Today I have opened an issue on ROCm github and requested Debian support. I was not the first one to open an issue for Debian support, so may be something is moving in that direction.
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Old 2018-10-29, 20:05   #8
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Default Vega Tweaking

I have done quite some tweaking on both Windows and Linux and due to my lack of knowledge when I use Linux I didn't use the ROCm driver but instead opted for the amdgpu-pro driver and I used an utility called amdcovc to overclock and tweak my GPU. I found that to try to maximize performance try to max out the HBM2 clock as high as possible especially if you have Samsung HBM rather than Hynix. What I found is that flashing a Vega 56 with a 64 BIOS (ONLY with Samsung HBM2 and I don't know how to check that on Linux) increases HBM voltage and thus overclocks better. On Vega 56 the max limit for Samsung is about 1020-1050MHz AFAIK and for Hynix it's usually under 1000. Undervolting it also greatly help as reducing the voltage to 0.95V will greatly reduce power and heat and increase stability on the memory as the core heats up the memory also becomes less stable. My personal finding is that even with core overclocked to massive speeds like 1750+MHz, if the HBM is at stock it barely improves compared to pure stock performance at about 2.2ms/it on Vega 56 flashed to 64 BIOS. However, with a memory overclock I can easily push it to 2.06ms/it while drawing half the power, from 300W down to less than 150W. If electricity is not a concern try to push it as high as the core will go while keeping the temperature below 70C and with reasonable fan speed which will probably improve the speed to about 1.9ms/it on Samsung HBM.
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Old 2018-10-29, 21:13   #9
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Thanks. Pretty sure it's Samsung HBM2 as I believe none of the early Vega 56 used Hynix but we'll see. Undervolt core and overclock memory is the idea. If the spreadsheet used to generate the powerplay tables is to be believed the memory voltage of P-State 4 can be altered because it uses the core voltage of P-State 4 instead (which may not be useful as we won't be able to undervolt core and OC mem at the same time). If I can avoid a bios flash I will but it's worth keeping in the back pocket.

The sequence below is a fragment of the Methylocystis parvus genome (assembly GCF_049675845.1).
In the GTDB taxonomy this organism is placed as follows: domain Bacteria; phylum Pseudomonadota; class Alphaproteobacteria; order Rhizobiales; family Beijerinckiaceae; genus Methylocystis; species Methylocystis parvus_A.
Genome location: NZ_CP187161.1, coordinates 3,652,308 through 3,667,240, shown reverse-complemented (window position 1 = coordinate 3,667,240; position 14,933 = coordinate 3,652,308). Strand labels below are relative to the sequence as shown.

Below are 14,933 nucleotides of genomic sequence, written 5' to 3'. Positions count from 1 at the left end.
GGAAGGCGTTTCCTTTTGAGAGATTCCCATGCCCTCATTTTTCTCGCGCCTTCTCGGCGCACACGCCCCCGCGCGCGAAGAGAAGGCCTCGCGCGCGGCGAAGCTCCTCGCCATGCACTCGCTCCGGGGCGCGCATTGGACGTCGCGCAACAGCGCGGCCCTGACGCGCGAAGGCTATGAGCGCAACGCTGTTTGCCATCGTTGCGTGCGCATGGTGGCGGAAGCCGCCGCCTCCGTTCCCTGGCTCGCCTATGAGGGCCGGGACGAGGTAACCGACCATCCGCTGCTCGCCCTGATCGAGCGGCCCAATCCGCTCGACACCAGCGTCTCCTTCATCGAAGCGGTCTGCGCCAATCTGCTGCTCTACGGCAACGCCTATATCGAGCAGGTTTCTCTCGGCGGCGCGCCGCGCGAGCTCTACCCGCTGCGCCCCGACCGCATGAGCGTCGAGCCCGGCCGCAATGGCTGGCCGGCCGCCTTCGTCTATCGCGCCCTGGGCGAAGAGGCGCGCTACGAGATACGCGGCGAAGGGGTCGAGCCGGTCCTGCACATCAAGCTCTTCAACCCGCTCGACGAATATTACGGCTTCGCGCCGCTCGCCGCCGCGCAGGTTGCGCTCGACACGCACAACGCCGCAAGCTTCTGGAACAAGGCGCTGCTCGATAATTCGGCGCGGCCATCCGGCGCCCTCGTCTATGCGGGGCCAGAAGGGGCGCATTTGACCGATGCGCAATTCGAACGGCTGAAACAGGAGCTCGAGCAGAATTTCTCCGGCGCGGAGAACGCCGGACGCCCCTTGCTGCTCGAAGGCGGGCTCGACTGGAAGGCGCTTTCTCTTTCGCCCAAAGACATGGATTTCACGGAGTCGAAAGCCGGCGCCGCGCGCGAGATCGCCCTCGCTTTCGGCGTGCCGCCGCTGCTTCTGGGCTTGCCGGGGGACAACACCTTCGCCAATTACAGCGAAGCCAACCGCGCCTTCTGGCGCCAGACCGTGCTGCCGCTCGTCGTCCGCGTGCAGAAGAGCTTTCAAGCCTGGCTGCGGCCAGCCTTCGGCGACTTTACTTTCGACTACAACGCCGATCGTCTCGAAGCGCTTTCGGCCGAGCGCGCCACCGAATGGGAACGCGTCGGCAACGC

I'm aiming for efficiency without sacrificing too much throughput. The best so far is 0.825V 1269MHz core, 900MHz memory for 2.47 ms/it at 100W for the low end. If it's stable I might end up using that (or a slightly bumped voltage for stability), depends how good a clock of ~1400 ends up being.
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Old 2018-10-29, 22:41   #10
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Default Editing Vega voltages and clocks with ROCm

Prep:


Create and use powerplay table:
  • Edit column AE of spreadsheet with the values you want (use state 4 as you can alter memory clocks. Voltages and clocks of state n need to be >= those of state n-1)
  • Click on hex string and CTRL-C (mouse copy does not work)
  • cd VegaToolsNConfigs/config/PPTDIR
  • rm curr.*
  • cat {paste_string} > curr.hex
  • java -jar SoftPPT-1.0.0.jar curr.hex curr.
  • sudo ./setPPT.sh 0 curr.1
  • sudo /opt/rocm/bin/rocm-smi --setsclk 4


Tested with ROCm 1.9.1, Ubuntu 18.04, custom kernel 4.19, latest gpuowl as of 2018-10-28 on a Vega 56 with stock bios. YMMV, don't blow up your card ;)
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Old 2018-10-30, 19:39   #11
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Quote:
Originally Posted by M344587487 View Post
Thanks. Pretty sure it's Samsung HBM2 as I believe none of the early Vega 56 used Hynix but we'll see. Undervolt core and overclock memory is the idea. If the spreadsheet used to generate the powerplay tables is to be believed the memory voltage of P-State 4 can be altered because it uses the core voltage of P-State 4 instead (which may not be useful as we won't be able to undervolt core and OC mem at the same time). If I can avoid a bios flash I will but it's worth keeping in the back pocket.

I'm aiming for efficiency without sacrificing too much throughput. The best so far is 0.825V 1269MHz core, 900MHz memory for 2.47 ms/it at 100W for the low end. If it's stable I might end up using that (or a slightly bumped voltage for stability), depends how good a clock of ~1400 ends up being.
Try to not go below 150W as efficiency curve significantly diminishes. You are getting way less work done while only lowering by about 20-30W. I tested on my own card (despite not 30% decrease in perf), it decreased from 2.05ms/it to around 2.2 which is quite significant. so what I suggest is that increasing HBM voltage also increases SoC voltage when you go above 1100MHz, which increases the minimum core voltage. I suggest hitting around 1040-1090 MHz on your HBM (depending on your luck) and try to lower Vcore as much as possible and use GPUZ to check power draw. Since Vega cards have dual BIOS you can always flash to Vega 64 BIOS to get to the 1040-1080 range. Else it might not even hit 1000 MHZ